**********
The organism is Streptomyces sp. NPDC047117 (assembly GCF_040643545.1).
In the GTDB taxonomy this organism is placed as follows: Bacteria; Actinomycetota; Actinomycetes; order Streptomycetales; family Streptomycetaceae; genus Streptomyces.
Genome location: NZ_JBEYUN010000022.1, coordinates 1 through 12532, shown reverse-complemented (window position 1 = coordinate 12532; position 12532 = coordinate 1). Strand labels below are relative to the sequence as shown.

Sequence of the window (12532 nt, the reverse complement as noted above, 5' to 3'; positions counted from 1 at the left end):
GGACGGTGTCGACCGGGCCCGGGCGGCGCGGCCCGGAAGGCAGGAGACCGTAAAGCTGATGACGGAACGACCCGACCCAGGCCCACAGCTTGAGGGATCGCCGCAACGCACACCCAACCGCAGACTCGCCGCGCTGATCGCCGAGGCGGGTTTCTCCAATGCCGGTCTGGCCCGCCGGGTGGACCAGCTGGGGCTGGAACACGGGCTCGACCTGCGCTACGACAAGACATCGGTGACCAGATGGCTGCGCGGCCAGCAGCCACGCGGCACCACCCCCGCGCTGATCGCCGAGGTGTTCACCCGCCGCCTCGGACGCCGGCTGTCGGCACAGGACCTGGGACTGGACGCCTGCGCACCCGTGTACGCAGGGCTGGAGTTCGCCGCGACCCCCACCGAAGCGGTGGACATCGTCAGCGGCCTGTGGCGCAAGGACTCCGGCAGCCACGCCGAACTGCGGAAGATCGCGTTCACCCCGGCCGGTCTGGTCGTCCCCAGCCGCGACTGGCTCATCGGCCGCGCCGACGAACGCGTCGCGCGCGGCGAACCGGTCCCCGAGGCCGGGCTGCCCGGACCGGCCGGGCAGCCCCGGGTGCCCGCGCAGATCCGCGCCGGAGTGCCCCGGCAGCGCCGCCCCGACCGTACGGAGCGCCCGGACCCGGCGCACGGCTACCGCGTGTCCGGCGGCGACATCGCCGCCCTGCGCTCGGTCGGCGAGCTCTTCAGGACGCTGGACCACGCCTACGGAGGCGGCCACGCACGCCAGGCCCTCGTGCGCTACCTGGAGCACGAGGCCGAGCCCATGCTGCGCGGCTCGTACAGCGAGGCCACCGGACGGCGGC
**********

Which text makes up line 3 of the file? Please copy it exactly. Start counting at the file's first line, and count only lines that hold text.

Genome location: NZ_JBEYUN010000022.1, coordinates 1 through 12532, shown reverse-complemented (window position 1 = coordinate 12532; position 12532 = coordinate 1). Strand labels below are relative to the sequence as shown.